Question: “I’m seeing more condos on the market that say ‘Cash Sale Only’. Why is that?“
Recently, realtor Chris Powers spoke to Mortgage Loan Originator Nathan Purdome, of Schaffer Mortgage here on St. Croix, about this.
Whether a condo is mortgageable or cash only, borrowers need to understand that they are buying in to a Home Owners Association, HOA, and they need to understand what the association IS doing and what the association IS NOT doing to limit risk. A borrower needs to understand what their responsibilities are within that association for their investment. There are situations where having a very light HOA is exactly what you want and there are some situations where having a very restrictive HOA is what you want. As a buyer you need to have a good understanding of what the HOA will be doing for you. It is always suggested that you review current condominium documentation, minutes, financial reports, insurance policy declaration pages, etc. (condo docs) as a part of any condo purchase.
When we say “mortgageable vs. non-mortgageable” we’re talking about whether the HOA has insurance that complies Fannie Mae and Freddie Mac guidelines, aka, the Agencies. Individual banks can determine if they are not going to sell a mortgage to the Agencies or not. If they choose not to sell the mortgage, then they can determine what level of risk they are willing to take. Loans not sold to the agencies are typically referred to as portfolio loans. As a portfolio loan the lender makes the credit decision based on their internal criteria not the Agencies guidelines. Portfolio loans are granted to very strong borrowers with excellent credit, and sufficient reserves to offset the risk presented. In this case that additional risk is the risk that the HOA takes and therefor the collateral may not be fully insured. Since the lender is taking additional risk, the terms of portfolio loans are generally not as favorable as an Agency backed loan.
The following 3 items are ones, that, should an HOA have them in place, would most often be deemed non-mortgageable by the Agencies. As I mentioned previously they may be just fine for most buyers.
# 1 Self Insuring Condo Associations
A condo may decide to fully self-insure. Typically, this process begins with a condo association determining their tolerance for risk. Some condo associations may have large cash reserves set aside for possible future losses. They choose to self-insure because they have those large reserves and their loss history support that those reserves will be sufficient to make repairs necessary should a loss occur. We need to understand that commercial insurance has two key components, loss basis, and profit for the issuing company. Self-insuring Associations are eliminating the profit for the issuing company but accepting, and therefore, preparing for, the eventual losses that will occur.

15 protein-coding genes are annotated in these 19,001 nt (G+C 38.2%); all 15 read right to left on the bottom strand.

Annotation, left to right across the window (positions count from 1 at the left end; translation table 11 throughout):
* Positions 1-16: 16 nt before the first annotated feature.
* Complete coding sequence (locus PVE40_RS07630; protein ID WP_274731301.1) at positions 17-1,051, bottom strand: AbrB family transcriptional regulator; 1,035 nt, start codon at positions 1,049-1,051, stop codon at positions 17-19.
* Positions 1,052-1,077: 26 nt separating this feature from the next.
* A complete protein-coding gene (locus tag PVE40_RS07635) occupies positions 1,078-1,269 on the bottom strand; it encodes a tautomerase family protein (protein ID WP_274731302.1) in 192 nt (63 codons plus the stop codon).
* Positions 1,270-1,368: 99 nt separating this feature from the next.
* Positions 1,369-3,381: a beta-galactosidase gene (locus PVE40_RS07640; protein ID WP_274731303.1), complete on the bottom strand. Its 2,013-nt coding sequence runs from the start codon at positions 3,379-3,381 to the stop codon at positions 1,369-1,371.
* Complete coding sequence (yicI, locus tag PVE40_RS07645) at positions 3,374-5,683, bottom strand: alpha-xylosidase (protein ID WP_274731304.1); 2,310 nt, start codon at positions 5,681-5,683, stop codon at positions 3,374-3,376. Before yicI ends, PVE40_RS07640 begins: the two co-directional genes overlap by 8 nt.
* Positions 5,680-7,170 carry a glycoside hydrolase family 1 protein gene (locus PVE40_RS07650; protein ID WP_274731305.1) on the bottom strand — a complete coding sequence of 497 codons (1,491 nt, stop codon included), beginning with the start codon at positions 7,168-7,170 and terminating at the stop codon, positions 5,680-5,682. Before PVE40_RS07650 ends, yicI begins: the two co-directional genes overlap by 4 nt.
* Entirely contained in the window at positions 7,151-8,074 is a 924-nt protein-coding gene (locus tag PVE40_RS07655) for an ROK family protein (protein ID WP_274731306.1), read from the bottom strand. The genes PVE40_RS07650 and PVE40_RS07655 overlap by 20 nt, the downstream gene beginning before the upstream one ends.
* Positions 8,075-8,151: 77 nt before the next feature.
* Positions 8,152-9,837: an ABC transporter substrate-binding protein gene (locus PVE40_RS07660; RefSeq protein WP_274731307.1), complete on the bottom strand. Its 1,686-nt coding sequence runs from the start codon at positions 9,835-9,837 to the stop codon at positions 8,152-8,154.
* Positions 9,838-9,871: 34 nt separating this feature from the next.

As a buyer you want to look at the reserves the condo association has and are those reserves sufficient to cover any damages you think they might have in the future and what’s the HOA’s plan to rebuild those cash reserves if they are expended.
#2 Some condo associations choose to not comply with all The Agencies guidelines and still maintain some insurance coverage
Some condos may not want to fully self-insure but may choose to partially insure or insure at levels that are deemed insufficient by The Agencies. The Fannie/Freddie guidelines tend to be very stringent and focus on limiting the buyers risk in a loss event by requiring 100% coverage.
For example, one requirement by The Agencies is a 5% deductible. Many HOA’s will have sufficient cash reserves where a 10% deductible may be sufficient. By adopting this deductible, the HOA could save insurance premium and use that savings for other amenities or pass that savings on to their owners.
#3 Maximum Loss for a windstorm event
The third thing I see Associations do that puts them outside of the Agencies qualifications is they will have a Maximum Loss provision in their Master Insurance Policy. Because the vast majority of our buildings on island are concrete construction, those buildings hold up pretty well to windstorm events. An HOA sustaining a 100% loss is extremely rare, so some HOAs have decided to purchase what I refer to as a “maximum loss” policy. This policy typically limits windstorm coverage only, so other insured hazards would not be affected, however the Agencies require full insurance for all hazards.
In cases such as this the buyer will want to know that the HOA has completed an analysis as to what IS NOT going to be damaged and what IS going to be damaged in a windstorm event. If the HOA feels like 30% of the value is at risk then they may purchase maximum loss policy that limits windstorm payout to 30% of the coverage. This is generally stated as a dollar amount not a percentage, i.e a $10,000,000 Master Insurance Policy, may limit windstorm coverage to $3,000,000
Using the above example if the HOA sustains $4 million in losses during a single event, the insurance company would cover the $3 million, the HOA would come up with the remainder.
I guess in summary….It’s all a risk game. The Agencies were created to manage risk to their investors and provide an outlet for lenders. The HOAs are trying to keep the quality of the association high, and the cost of ownership as low as possible for their owners. Those risk tolerances do not always align to make a condo mortgageable by the Agencies.
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